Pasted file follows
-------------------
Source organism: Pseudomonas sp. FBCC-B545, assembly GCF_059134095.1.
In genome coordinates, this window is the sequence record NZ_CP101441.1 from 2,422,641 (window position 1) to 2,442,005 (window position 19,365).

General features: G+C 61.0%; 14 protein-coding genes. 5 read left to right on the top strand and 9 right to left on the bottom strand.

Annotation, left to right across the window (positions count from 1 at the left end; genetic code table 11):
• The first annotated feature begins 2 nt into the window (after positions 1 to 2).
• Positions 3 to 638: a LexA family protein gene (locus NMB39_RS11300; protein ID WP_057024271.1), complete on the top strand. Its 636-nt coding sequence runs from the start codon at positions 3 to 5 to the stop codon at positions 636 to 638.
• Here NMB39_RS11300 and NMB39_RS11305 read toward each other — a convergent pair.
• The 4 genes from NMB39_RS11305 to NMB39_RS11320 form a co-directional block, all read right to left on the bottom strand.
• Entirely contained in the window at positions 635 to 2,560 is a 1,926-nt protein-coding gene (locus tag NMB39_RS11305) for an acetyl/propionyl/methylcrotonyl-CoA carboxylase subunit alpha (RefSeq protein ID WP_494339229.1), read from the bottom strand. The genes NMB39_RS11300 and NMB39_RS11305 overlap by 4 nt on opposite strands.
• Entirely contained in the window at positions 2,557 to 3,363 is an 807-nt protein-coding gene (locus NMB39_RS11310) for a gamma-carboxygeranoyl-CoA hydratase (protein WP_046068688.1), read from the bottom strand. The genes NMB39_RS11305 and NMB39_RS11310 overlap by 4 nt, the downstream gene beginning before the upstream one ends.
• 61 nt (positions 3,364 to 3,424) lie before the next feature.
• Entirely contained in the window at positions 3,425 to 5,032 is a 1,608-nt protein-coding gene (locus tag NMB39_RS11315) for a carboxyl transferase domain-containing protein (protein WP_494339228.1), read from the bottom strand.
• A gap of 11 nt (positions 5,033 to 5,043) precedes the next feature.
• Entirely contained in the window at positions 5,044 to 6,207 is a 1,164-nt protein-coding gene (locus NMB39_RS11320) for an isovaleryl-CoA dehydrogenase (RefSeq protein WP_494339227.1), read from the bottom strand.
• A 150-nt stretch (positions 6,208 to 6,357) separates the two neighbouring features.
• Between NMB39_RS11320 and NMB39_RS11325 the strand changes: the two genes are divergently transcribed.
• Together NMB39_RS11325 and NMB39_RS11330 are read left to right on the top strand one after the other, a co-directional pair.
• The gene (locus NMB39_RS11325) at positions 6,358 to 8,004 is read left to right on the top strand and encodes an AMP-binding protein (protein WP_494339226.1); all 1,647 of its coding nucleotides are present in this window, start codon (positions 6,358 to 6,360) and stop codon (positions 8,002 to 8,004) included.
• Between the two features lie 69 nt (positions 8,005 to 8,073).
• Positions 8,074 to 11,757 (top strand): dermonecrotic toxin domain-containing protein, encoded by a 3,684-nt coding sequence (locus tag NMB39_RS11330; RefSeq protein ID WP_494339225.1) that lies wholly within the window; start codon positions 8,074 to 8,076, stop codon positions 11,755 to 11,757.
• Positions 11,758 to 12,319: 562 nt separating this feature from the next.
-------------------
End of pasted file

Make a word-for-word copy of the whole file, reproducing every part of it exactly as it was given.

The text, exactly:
Source organism: Pseudomonas sp. FBCC-B545, assembly GCF_059134095.1.
In genome coordinates, this window is the sequence record NZ_CP101441.1 from 2,422,641 (window position 1) to 2,442,005 (window position 19,365).

General features: G+C 61.0%; 14 protein-coding genes. 5 read left to right on the top strand and 9 right to left on the bottom strand.

Annotation, left to right across the window (positions count from 1 at the left end; genetic code table 11):
• The first annotated feature begins 2 nt into the window (after positions 1 to 2).
• Positions 3 to 638: a LexA family protein gene (locus NMB39_RS11300; protein ID WP_057024271.1), complete on the top strand. Its 636-nt coding sequence runs from the start codon at positions 3 to 5 to the stop codon at positions 636 to 638.
• Here NMB39_RS11300 and NMB39_RS11305 read toward each other — a convergent pair.
• The 4 genes from NMB39_RS11305 to NMB39_RS11320 form a co-directional block, all read right to left on the bottom strand.
• Entirely contained in the window at positions 635 to 2,560 is a 1,926-nt protein-coding gene (locus tag NMB39_RS11305) for an acetyl/propionyl/methylcrotonyl-CoA carboxylase subunit alpha (RefSeq protein ID WP_494339229.1), read from the bottom strand. The genes NMB39_RS11300 and NMB39_RS11305 overlap by 4 nt on opposite strands.
• Entirely contained in the window at positions 2,557 to 3,363 is an 807-nt protein-coding gene (locus NMB39_RS11310) for a gamma-carboxygeranoyl-CoA hydratase (protein WP_046068688.1), read from the bottom strand. The genes NMB39_RS11305 and NMB39_RS11310 overlap by 4 nt, the downstream gene beginning before the upstream one ends.
• 61 nt (positions 3,364 to 3,424) lie before the next feature.
• Entirely contained in the window at positions 3,425 to 5,032 is a 1,608-nt protein-coding gene (locus tag NMB39_RS11315) for a carboxyl transferase domain-containing protein (protein WP_494339228.1), read from the bottom strand.
• A gap of 11 nt (positions 5,033 to 5,043) precedes the next feature.
• Entirely contained in the window at positions 5,044 to 6,207 is a 1,164-nt protein-coding gene (locus NMB39_RS11320) for an isovaleryl-CoA dehydrogenase (RefSeq protein WP_494339227.1), read from the bottom strand.
• A 150-nt stretch (positions 6,208 to 6,357) separates the two neighbouring features.
• Between NMB39_RS11320 and NMB39_RS11325 the strand changes: the two genes are divergently transcribed.
• Together NMB39_RS11325 and NMB39_RS11330 are read left to right on the top strand one after the other, a co-directional pair.
• The gene (locus NMB39_RS11325) at positions 6,358 to 8,004 is read left to right on the top strand and encodes an AMP-binding protein (protein WP_494339226.1); all 1,647 of its coding nucleotides are present in this window, start codon (positions 6,358 to 6,360) and stop codon (positions 8,002 to 8,004) included.
• Between the two features lie 69 nt (positions 8,005 to 8,073).
• Positions 8,074 to 11,757 (top strand): dermonecrotic toxin domain-containing protein, encoded by a 3,684-nt coding sequence (locus tag NMB39_RS11330; RefSeq protein ID WP_494339225.1) that lies wholly within the window; start codon positions 8,074 to 8,076, stop codon positions 11,755 to 11,757.
• Positions 11,758 to 12,319: 562 nt separating this feature from the next.